What is an Arraignment?
After someone has been arrested and booked for a crime, the court still has to issue formal charges describing the crimes that person has allegedly committed. The usual process for formally presenting these charges is known as an arraignment. An arraignment is the first courtroom-based stage of the criminal law process.
It also marks the point at which you cease dealing with the police and begin dealing with the court. At your arraignment, you are expected to show up to court on time and dressed presentably. A judge will address you, reading off your charges and reminding you of your right to legal counsel. Although you can legally seek the help of a lawyer at any point before this – when dealing with the police, for example – it becomes even more important when you are facing your arraignment.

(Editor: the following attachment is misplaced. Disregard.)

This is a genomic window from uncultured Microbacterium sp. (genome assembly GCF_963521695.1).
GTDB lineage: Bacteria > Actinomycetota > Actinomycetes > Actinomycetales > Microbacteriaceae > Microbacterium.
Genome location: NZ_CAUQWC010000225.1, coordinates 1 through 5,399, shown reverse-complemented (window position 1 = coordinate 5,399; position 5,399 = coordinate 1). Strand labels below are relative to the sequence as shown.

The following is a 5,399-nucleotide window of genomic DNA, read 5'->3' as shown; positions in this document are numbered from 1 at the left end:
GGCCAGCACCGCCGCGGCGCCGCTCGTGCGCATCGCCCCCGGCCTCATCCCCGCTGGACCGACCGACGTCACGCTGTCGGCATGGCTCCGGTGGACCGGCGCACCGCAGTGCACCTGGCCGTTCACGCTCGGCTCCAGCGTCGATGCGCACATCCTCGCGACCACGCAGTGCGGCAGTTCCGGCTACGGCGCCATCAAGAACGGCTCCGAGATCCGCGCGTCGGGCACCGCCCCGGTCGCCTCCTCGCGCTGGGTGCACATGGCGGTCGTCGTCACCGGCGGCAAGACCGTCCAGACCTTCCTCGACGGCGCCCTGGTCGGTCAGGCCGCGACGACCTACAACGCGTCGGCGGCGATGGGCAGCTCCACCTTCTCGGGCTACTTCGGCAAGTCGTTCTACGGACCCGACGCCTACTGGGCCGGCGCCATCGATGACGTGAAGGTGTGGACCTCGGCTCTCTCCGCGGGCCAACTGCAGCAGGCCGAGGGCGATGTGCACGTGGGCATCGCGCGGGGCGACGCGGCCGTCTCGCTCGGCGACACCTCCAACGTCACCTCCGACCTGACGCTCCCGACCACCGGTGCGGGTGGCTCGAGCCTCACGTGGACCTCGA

After the judge has read the charges to you, you will be asked to make a plea. At this point you would ideally have been working with a lawyer, discussing your case in private and determining what plea to make. When it comes time to face the judge, you can plead one of three ways: guilty, not guilty, or no contest. Pleading “no contest” means you are not asserting your innocence nor admitting to guilt. Finally, the judge will announce your future courtroom dates.
If you have been arrested and accused of a crime, you should seek the help of an experienced criminal defense lawyer as quickly as possible. By seeking the help of a lawyer well before your arraignment, you can approach the judge confidently. The sooner you have a lawyer on your side, the greater your chances of reducing your charges and proving your innocence.